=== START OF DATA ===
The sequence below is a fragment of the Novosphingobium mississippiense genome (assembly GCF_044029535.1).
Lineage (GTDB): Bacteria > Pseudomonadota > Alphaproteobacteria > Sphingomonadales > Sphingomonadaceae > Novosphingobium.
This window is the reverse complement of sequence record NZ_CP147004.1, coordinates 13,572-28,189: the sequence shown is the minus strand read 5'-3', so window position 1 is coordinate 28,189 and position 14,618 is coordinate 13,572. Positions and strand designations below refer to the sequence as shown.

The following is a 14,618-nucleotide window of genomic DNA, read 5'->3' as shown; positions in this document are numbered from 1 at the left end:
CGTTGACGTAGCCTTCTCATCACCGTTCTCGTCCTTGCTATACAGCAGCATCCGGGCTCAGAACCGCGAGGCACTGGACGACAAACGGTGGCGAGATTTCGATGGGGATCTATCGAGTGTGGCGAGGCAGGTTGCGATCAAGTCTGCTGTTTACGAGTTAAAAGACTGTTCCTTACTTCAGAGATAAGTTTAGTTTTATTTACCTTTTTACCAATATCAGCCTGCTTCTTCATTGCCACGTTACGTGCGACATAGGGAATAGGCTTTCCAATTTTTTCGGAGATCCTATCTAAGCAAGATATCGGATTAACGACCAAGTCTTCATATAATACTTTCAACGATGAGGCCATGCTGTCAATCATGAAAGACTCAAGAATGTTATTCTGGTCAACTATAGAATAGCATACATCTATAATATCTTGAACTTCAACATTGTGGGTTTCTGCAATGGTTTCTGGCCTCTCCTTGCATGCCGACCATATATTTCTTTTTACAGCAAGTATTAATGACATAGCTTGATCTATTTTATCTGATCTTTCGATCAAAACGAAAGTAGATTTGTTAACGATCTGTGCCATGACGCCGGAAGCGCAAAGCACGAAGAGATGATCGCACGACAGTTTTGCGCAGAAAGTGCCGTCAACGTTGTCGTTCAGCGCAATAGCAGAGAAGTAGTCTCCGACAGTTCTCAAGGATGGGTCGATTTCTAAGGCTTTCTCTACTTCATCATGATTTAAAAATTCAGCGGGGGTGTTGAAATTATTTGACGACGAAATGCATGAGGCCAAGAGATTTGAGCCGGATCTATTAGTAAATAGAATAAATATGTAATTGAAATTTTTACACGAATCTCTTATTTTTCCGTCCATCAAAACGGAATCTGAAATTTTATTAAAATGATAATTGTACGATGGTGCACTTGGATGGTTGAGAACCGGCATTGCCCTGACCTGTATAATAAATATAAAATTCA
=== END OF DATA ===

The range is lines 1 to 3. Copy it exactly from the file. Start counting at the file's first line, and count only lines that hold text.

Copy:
The sequence below is a fragment of the Novosphingobium mississippiense genome (assembly GCF_044029535.1).
Lineage (GTDB): Bacteria > Pseudomonadota > Alphaproteobacteria > Sphingomonadales > Sphingomonadaceae > Novosphingobium.
This window is the reverse complement of sequence record NZ_CP147004.1, coordinates 13,572-28,189: the sequence shown is the minus strand read 5'-3', so window position 1 is coordinate 28,189 and position 14,618 is coordinate 13,572. Positions and strand designations below refer to the sequence as shown.